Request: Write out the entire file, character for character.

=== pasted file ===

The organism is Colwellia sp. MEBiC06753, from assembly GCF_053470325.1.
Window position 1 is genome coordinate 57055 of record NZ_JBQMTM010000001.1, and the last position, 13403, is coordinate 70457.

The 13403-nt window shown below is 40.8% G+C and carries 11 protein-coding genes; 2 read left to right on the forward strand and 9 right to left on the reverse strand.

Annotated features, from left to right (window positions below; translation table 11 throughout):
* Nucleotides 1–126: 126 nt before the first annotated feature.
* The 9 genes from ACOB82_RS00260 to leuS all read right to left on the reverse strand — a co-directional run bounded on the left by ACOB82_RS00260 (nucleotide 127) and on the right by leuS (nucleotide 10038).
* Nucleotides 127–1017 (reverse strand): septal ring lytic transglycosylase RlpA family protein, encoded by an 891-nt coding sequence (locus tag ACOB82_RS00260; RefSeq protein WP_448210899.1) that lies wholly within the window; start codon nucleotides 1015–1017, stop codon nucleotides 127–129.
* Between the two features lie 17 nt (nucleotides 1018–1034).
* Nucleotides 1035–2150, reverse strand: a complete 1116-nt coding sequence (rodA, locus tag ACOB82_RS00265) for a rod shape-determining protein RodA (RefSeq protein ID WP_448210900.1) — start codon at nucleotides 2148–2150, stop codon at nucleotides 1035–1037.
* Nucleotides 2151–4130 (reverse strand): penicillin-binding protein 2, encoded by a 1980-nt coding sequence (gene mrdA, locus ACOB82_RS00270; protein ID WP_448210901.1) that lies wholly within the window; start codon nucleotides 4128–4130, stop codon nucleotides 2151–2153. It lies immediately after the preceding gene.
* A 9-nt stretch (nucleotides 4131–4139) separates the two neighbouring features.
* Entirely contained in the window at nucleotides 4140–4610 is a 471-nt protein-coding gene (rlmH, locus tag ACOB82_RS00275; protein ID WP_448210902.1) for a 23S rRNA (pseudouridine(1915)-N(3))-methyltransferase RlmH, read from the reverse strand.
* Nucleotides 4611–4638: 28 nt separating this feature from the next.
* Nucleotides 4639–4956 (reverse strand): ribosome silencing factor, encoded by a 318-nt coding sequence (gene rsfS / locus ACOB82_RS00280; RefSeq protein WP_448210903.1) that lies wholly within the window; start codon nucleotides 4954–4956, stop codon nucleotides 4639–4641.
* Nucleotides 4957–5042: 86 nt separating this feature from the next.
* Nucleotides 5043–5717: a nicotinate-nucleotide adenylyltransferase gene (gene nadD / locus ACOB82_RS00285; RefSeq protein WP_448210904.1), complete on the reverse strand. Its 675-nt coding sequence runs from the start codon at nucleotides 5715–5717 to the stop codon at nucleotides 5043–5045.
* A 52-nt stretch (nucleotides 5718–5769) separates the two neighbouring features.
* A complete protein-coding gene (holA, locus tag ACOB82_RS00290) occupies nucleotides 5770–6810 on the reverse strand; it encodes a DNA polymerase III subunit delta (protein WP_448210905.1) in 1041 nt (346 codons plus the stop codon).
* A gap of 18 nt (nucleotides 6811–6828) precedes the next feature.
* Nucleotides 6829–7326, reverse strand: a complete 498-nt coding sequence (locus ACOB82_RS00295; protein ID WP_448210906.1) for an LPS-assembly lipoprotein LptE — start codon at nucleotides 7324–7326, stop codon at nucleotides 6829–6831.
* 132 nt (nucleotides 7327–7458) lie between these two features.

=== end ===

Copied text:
The organism is Colwellia sp. MEBiC06753, from assembly GCF_053470325.1.
Window position 1 is genome coordinate 57055 of record NZ_JBQMTM010000001.1, and the last position, 13403, is coordinate 70457.

The 13403-nt window shown below is 40.8% G+C and carries 11 protein-coding genes; 2 read left to right on the forward strand and 9 right to left on the reverse strand.

Annotated features, from left to right (window positions below; translation table 11 throughout):
* Nucleotides 1–126: 126 nt before the first annotated feature.
* The 9 genes from ACOB82_RS00260 to leuS all read right to left on the reverse strand — a co-directional run bounded on the left by ACOB82_RS00260 (nucleotide 127) and on the right by leuS (nucleotide 10038).
* Nucleotides 127–1017 (reverse strand): septal ring lytic transglycosylase RlpA family protein, encoded by an 891-nt coding sequence (locus tag ACOB82_RS00260; RefSeq protein WP_448210899.1) that lies wholly within the window; start codon nucleotides 1015–1017, stop codon nucleotides 127–129.
* Between the two features lie 17 nt (nucleotides 1018–1034).
* Nucleotides 1035–2150, reverse strand: a complete 1116-nt coding sequence (rodA, locus tag ACOB82_RS00265) for a rod shape-determining protein RodA (RefSeq protein ID WP_448210900.1) — start codon at nucleotides 2148–2150, stop codon at nucleotides 1035–1037.
* Nucleotides 2151–4130 (reverse strand): penicillin-binding protein 2, encoded by a 1980-nt coding sequence (gene mrdA, locus ACOB82_RS00270; protein ID WP_448210901.1) that lies wholly within the window; start codon nucleotides 4128–4130, stop codon nucleotides 2151–2153. It lies immediately after the preceding gene.
* A 9-nt stretch (nucleotides 4131–4139) separates the two neighbouring features.
* Entirely contained in the window at nucleotides 4140–4610 is a 471-nt protein-coding gene (rlmH, locus tag ACOB82_RS00275; protein ID WP_448210902.1) for a 23S rRNA (pseudouridine(1915)-N(3))-methyltransferase RlmH, read from the reverse strand.
* Nucleotides 4611–4638: 28 nt separating this feature from the next.
* Nucleotides 4639–4956 (reverse strand): ribosome silencing factor, encoded by a 318-nt coding sequence (gene rsfS / locus ACOB82_RS00280; RefSeq protein WP_448210903.1) that lies wholly within the window; start codon nucleotides 4954–4956, stop codon nucleotides 4639–4641.
* Nucleotides 4957–5042: 86 nt separating this feature from the next.
* Nucleotides 5043–5717: a nicotinate-nucleotide adenylyltransferase gene (gene nadD / locus ACOB82_RS00285; RefSeq protein WP_448210904.1), complete on the reverse strand. Its 675-nt coding sequence runs from the start codon at nucleotides 5715–5717 to the stop codon at nucleotides 5043–5045.
* A 52-nt stretch (nucleotides 5718–5769) separates the two neighbouring features.
* A complete protein-coding gene (holA, locus tag ACOB82_RS00290) occupies nucleotides 5770–6810 on the reverse strand; it encodes a DNA polymerase III subunit delta (protein WP_448210905.1) in 1041 nt (346 codons plus the stop codon).
* A gap of 18 nt (nucleotides 6811–6828) precedes the next feature.
* Nucleotides 6829–7326, reverse strand: a complete 498-nt coding sequence (locus ACOB82_RS00295; protein ID WP_448210906.1) for an LPS-assembly lipoprotein LptE — start codon at nucleotides 7324–7326, stop codon at nucleotides 6829–6831.
* 132 nt (nucleotides 7327–7458) lie between these two features.